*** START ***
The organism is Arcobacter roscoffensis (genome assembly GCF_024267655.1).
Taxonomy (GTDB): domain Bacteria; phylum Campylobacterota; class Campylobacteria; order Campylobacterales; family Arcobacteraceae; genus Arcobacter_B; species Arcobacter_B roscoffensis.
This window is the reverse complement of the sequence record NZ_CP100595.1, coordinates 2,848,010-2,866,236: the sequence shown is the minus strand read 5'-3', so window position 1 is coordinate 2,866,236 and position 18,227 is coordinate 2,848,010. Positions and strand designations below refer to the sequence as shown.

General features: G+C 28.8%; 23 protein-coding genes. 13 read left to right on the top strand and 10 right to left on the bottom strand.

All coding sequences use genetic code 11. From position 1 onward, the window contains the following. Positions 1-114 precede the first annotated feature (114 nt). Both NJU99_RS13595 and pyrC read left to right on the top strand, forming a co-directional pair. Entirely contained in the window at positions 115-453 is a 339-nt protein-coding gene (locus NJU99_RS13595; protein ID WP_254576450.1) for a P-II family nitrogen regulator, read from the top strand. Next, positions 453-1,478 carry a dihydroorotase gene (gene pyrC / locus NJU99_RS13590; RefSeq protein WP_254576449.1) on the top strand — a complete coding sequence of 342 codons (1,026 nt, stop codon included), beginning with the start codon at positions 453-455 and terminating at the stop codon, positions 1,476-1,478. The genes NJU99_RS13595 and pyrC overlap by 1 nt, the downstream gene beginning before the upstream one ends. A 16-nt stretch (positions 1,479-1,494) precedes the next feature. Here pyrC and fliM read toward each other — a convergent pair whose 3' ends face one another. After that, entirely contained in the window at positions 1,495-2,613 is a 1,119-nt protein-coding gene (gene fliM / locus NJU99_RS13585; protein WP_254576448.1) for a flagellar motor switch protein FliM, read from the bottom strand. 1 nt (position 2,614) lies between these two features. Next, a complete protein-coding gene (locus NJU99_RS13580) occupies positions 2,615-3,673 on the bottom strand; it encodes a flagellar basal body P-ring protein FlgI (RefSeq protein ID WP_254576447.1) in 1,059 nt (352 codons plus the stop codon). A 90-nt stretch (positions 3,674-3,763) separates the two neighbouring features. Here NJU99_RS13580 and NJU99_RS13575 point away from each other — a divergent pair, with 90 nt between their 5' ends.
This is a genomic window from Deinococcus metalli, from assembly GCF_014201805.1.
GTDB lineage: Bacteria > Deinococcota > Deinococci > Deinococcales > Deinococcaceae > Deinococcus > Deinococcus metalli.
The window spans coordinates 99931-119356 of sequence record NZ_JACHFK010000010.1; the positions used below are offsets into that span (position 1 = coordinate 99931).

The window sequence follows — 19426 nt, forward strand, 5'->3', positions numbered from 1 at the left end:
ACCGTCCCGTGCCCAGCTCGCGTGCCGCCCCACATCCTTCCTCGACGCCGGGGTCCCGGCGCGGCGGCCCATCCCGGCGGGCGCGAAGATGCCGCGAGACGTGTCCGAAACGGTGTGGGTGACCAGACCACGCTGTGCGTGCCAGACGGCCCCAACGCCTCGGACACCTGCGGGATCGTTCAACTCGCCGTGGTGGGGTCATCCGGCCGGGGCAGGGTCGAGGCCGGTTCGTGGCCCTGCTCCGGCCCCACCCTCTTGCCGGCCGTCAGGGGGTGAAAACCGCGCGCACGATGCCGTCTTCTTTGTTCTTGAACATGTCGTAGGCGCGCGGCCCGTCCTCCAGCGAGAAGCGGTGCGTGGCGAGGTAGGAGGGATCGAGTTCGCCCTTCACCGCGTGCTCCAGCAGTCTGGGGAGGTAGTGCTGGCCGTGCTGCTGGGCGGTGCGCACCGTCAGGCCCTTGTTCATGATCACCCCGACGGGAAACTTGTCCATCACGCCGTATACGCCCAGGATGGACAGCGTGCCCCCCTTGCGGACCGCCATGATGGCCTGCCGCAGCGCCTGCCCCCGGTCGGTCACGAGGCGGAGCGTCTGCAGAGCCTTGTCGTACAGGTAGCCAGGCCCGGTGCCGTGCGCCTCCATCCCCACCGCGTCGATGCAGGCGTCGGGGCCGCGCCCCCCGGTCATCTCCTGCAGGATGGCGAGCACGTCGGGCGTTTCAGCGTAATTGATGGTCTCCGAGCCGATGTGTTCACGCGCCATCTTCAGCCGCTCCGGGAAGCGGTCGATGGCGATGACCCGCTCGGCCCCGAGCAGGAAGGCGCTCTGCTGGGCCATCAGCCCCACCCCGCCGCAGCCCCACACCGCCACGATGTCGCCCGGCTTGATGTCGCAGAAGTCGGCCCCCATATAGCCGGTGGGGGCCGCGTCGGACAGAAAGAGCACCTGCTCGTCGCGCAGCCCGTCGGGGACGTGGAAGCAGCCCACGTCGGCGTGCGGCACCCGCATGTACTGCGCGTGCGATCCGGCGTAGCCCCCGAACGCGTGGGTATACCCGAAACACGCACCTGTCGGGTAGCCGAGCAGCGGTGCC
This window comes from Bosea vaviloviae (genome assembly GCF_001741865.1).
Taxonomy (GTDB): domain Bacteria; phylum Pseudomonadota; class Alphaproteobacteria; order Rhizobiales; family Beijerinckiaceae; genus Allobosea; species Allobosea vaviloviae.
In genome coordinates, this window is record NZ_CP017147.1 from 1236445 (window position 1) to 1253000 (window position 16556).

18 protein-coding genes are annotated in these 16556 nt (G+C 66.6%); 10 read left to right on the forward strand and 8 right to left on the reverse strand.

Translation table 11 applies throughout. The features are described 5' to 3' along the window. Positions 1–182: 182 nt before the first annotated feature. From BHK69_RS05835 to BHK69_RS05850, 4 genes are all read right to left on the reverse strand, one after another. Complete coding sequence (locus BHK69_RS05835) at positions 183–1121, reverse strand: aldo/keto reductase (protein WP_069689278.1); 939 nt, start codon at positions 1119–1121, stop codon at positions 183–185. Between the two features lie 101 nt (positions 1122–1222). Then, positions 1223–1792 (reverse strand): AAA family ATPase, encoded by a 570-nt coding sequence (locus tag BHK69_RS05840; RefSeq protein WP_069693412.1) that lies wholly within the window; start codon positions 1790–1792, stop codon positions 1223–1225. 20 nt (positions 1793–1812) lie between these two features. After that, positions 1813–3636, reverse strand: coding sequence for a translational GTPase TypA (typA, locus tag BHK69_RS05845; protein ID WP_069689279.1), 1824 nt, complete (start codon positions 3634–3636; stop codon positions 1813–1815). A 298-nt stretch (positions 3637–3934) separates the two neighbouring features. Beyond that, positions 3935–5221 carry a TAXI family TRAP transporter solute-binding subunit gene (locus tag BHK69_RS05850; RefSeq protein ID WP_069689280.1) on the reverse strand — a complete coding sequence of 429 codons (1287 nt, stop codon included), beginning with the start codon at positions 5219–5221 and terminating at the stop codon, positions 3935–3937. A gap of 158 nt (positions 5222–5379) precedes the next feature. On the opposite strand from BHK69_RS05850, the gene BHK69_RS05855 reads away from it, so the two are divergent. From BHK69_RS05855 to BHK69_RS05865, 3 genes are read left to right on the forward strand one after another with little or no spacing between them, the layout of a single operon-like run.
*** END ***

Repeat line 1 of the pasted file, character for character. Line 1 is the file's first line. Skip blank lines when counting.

The organism is Arcobacter roscoffensis (genome assembly GCF_024267655.1).